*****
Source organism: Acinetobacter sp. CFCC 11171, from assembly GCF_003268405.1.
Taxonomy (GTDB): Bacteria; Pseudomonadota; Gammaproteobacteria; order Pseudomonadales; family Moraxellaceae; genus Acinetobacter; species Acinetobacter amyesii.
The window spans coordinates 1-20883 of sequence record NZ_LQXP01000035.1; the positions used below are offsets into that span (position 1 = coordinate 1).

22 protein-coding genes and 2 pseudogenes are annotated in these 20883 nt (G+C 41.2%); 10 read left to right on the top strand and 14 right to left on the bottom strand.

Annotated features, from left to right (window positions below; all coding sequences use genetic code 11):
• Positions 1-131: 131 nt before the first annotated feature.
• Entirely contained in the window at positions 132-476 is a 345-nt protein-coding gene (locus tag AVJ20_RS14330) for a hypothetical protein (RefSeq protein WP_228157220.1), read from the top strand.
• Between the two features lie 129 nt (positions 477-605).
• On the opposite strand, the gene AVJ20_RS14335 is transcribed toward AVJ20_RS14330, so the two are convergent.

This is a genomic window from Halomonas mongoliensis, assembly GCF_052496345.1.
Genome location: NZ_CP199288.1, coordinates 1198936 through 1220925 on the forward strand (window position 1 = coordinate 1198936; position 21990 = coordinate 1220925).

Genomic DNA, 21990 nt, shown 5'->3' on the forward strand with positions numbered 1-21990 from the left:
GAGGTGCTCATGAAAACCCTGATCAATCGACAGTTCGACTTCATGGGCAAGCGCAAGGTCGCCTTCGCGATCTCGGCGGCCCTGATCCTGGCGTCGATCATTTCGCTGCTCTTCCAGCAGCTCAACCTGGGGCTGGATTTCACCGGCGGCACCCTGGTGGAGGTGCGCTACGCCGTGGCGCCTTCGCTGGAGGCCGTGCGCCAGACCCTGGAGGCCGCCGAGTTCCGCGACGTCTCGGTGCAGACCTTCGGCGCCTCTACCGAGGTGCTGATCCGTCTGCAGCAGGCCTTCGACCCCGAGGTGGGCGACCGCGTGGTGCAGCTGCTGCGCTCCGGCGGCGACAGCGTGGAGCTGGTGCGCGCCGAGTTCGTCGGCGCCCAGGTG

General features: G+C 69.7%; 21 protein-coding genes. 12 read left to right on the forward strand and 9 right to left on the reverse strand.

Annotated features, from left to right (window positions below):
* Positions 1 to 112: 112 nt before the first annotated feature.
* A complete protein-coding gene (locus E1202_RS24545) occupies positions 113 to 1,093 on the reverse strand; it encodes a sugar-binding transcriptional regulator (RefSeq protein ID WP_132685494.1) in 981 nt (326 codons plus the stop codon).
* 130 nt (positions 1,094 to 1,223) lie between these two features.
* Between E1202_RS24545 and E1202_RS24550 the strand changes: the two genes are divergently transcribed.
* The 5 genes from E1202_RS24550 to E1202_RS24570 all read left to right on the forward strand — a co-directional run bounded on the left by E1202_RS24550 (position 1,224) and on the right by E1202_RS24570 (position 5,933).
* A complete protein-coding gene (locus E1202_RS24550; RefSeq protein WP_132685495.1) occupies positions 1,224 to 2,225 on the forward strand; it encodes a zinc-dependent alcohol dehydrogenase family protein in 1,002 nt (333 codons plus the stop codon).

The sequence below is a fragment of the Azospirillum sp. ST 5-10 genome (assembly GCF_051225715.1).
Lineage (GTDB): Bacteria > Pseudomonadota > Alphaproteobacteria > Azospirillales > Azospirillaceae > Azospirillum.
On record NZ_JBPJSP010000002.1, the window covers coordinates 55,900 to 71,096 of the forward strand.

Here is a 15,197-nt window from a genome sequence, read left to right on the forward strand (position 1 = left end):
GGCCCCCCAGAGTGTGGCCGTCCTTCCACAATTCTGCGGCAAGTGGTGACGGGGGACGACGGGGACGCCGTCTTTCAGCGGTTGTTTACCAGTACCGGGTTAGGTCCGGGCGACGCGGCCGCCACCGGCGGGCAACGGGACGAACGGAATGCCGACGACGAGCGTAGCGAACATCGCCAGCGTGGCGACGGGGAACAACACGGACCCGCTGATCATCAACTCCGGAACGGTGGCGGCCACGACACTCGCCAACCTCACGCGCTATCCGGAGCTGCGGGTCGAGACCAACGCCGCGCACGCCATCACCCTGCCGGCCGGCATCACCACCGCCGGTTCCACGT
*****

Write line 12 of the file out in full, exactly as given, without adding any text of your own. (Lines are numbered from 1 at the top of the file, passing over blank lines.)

Genomic DNA, 21990 nt, shown 5'->3' on the forward strand with positions numbered 1-21990 from the left: